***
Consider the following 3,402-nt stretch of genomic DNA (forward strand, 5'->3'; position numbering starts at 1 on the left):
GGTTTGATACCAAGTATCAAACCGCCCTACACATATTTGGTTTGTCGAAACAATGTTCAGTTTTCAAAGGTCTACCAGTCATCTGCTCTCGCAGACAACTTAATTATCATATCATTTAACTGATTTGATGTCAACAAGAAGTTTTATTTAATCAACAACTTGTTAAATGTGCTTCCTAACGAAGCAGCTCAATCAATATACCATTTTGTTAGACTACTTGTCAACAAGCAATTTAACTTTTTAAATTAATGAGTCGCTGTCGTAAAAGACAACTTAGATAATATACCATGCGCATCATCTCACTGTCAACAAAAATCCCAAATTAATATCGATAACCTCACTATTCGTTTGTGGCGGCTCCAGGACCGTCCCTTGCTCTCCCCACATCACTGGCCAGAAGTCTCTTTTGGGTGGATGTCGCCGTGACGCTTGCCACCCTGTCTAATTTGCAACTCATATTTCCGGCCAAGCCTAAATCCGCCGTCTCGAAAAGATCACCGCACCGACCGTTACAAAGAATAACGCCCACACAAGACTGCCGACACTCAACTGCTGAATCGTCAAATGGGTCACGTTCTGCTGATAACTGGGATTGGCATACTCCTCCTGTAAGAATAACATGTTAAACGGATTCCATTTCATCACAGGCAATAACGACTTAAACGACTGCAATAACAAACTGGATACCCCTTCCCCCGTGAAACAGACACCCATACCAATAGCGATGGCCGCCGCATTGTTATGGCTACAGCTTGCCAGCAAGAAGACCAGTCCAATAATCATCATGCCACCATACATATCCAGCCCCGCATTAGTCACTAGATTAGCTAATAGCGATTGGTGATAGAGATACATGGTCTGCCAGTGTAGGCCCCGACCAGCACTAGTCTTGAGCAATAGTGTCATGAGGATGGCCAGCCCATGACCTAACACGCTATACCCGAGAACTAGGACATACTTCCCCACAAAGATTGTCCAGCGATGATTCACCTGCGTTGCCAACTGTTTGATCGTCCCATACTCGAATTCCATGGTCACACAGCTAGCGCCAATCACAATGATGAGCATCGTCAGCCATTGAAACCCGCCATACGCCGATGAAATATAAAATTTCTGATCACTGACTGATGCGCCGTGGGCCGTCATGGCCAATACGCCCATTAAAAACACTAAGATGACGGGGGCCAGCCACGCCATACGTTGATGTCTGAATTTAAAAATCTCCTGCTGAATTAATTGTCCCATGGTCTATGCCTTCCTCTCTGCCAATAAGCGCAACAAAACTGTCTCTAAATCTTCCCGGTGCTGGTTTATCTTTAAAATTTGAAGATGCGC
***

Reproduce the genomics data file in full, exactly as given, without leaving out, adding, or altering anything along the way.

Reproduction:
Consider the following 3,402-nt stretch of genomic DNA (forward strand, 5'->3'; position numbering starts at 1 on the left):
GGTTTGATACCAAGTATCAAACCGCCCTACACATATTTGGTTTGTCGAAACAATGTTCAGTTTTCAAAGGTCTACCAGTCATCTGCTCTCGCAGACAACTTAATTATCATATCATTTAACTGATTTGATGTCAACAAGAAGTTTTATTTAATCAACAACTTGTTAAATGTGCTTCCTAACGAAGCAGCTCAATCAATATACCATTTTGTTAGACTACTTGTCAACAAGCAATTTAACTTTTTAAATTAATGAGTCGCTGTCGTAAAAGACAACTTAGATAATATACCATGCGCATCATCTCACTGTCAACAAAAATCCCAAATTAATATCGATAACCTCACTATTCGTTTGTGGCGGCTCCAGGACCGTCCCTTGCTCTCCCCACATCACTGGCCAGAAGTCTCTTTTGGGTGGATGTCGCCGTGACGCTTGCCACCCTGTCTAATTTGCAACTCATATTTCCGGCCAAGCCTAAATCCGCCGTCTCGAAAAGATCACCGCACCGACCGTTACAAAGAATAACGCCCACACAAGACTGCCGACACTCAACTGCTGAATCGTCAAATGGGTCACGTTCTGCTGATAACTGGGATTGGCATACTCCTCCTGTAAGAATAACATGTTAAACGGATTCCATTTCATCACAGGCAATAACGACTTAAACGACTGCAATAACAAACTGGATACCCCTTCCCCCGTGAAACAGACACCCATACCAATAGCGATGGCCGCCGCATTGTTATGGCTACAGCTTGCCAGCAAGAAGACCAGTCCAATAATCATCATGCCACCATACATATCCAGCCCCGCATTAGTCACTAGATTAGCTAATAGCGATTGGTGATAGAGATACATGGTCTGCCAGTGTAGGCCCCGACCAGCACTAGTCTTGAGCAATAGTGTCATGAGGATGGCCAGCCCATGACCTAACACGCTATACCCGAGAACTAGGACATACTTCCCCACAAAGATTGTCCAGCGATGATTCACCTGCGTTGCCAACTGTTTGATCGTCCCATACTCGAATTCCATGGTCACACAGCTAGCGCCAATCACAATGATGAGCATCGTCAGCCATTGAAACCCGCCATACGCCGATGAAATATAAAATTTCTGATCACTGACTGATGCGCCGTGGGCCGTCATGGCCAATACGCCCATTAAAAACACTAAGATGACGGGGGCCAGCCACGCCATACGTTGATGTCTGAATTTAAAAATCTCCTGCTGAATTAATTGTCCCATGGTCTATGCCTTCCTCTCTGCCAATAAGCGCAACAAAACTGTCTCTAAATCTTCCCGGTGCTGGTTTATCTTTAAAATTTGAAGATGCGC